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Petroleum conversion tower

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Built a petroleum conversion tower using heated petroleum from 2 metal refinery's.  It has taken so long to warm up that it still isn't really done.  I converted a ton of metal just warming it up to temperature but once it is saturated it shouldn't take as much to keep it going.  It should be even easier to keep primed with some volcano heat.


The idea is that the colder crude travels up through the hotter already converted petroleum at each floor transferring heat so that one cools down while the other heats up with the top floor being kept at around the transition temperature of 400 degrees.  Again it isn't finished but adding more floors to it isn't a real problem.


The walls on the inside are granite.  They could probably be metal since again it currently takes it so long to transfer.  I didn't want to have a ton of doors so I kept the volume on each floor small along with the idea that there isn't quite that much time for the crude in the pipes to transfer heat if there was more being held at once.


The automation wiring is pretty rough.  I have not done too much with it yet so it is just set up to be manually controlled.

There is an opening at the top to let any gas out.

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It is currently isolated using a vacuum between the doors which is why there are 3 of them on each floor.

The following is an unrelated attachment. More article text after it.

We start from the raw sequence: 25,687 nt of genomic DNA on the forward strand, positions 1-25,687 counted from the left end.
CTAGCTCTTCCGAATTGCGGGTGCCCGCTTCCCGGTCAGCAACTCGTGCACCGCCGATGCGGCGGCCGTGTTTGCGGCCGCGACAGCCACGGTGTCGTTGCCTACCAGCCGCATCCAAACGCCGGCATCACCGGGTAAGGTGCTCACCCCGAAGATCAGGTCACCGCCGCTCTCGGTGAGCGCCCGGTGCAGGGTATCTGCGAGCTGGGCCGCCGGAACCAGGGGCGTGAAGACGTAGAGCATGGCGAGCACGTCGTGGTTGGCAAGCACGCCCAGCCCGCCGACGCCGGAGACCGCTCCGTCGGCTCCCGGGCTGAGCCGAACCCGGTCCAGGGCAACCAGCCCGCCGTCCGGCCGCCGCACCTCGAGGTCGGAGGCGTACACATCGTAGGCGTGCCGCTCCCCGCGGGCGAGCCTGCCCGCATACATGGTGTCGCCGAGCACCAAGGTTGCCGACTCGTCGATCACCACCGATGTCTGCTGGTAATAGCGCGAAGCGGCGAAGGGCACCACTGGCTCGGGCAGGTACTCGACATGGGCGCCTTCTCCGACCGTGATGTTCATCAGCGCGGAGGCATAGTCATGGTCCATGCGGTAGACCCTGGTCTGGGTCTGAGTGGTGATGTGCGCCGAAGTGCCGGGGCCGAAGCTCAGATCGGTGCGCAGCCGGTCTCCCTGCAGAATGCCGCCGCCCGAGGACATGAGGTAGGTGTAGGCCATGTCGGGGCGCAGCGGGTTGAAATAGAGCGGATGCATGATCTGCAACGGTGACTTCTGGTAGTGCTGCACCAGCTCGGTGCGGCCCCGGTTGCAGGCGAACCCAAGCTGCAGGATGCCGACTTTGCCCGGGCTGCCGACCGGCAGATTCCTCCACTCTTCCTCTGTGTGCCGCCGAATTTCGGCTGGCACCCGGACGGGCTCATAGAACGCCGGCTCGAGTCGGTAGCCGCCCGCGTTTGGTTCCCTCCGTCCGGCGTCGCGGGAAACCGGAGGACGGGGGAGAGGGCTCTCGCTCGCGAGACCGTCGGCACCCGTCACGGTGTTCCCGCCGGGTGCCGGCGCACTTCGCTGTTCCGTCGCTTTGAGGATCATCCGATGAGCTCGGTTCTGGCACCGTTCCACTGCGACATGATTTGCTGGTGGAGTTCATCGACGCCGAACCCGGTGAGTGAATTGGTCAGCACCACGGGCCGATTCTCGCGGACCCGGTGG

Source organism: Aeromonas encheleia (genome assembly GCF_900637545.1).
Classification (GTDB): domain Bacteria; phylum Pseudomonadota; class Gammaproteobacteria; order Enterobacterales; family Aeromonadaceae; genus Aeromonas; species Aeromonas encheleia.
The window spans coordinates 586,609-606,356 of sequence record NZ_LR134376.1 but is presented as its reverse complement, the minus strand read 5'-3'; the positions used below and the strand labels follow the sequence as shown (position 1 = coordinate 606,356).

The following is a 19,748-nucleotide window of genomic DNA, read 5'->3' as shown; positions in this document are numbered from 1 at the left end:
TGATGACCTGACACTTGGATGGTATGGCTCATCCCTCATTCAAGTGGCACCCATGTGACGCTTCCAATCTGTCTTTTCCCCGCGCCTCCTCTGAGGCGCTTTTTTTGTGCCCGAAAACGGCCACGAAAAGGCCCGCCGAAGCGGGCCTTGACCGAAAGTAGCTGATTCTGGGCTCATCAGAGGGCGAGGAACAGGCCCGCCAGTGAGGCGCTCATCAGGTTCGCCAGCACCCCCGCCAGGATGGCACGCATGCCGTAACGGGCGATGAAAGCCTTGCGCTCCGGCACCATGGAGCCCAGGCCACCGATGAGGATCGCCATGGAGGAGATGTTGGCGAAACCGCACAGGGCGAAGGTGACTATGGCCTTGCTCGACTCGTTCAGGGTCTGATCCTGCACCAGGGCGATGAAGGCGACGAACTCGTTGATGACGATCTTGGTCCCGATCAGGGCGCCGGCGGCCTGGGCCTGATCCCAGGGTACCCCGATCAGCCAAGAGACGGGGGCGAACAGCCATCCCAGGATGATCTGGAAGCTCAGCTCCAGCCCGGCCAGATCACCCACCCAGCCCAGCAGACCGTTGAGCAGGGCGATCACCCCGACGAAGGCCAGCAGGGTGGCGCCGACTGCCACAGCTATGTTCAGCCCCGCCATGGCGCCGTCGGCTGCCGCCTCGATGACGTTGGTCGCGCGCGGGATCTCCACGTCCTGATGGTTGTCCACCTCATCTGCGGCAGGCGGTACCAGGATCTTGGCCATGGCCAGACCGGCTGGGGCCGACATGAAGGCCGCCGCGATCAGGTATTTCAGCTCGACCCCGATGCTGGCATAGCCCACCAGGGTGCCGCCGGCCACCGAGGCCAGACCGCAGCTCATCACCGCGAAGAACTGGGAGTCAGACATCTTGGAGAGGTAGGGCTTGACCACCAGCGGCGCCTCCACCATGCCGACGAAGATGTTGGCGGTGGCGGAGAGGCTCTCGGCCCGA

Heat buffer yes. If it was all smaller there wouldn't be as much time for the incoming crude to heat up. 

The gas vent was an afterthought and I don't really expect much heat to be lost. Since the mass of the gass is pretty low. 

I was thinking the top could be turned in to another room to be kept hot for whatever reason. I could put stuff in there to melt. Like what does algae turn into when it melts?  Otherwise you could pass more crude though it to take that heat away as well.


Or just keep the bottom a vacuum so the problem never happens. 

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8 minutes ago, 0xFADE said:

Do the thermo sensors go past 300 degrees in the current update?  That would be nice.  With the new geysers it should likely go up around the melting point of the sensor.

I've never tried it, but theoretically you could make a granite or gold "sensor" like you would a phospherite sensor. Essentially creating a ~650 or ~1050 c switch.

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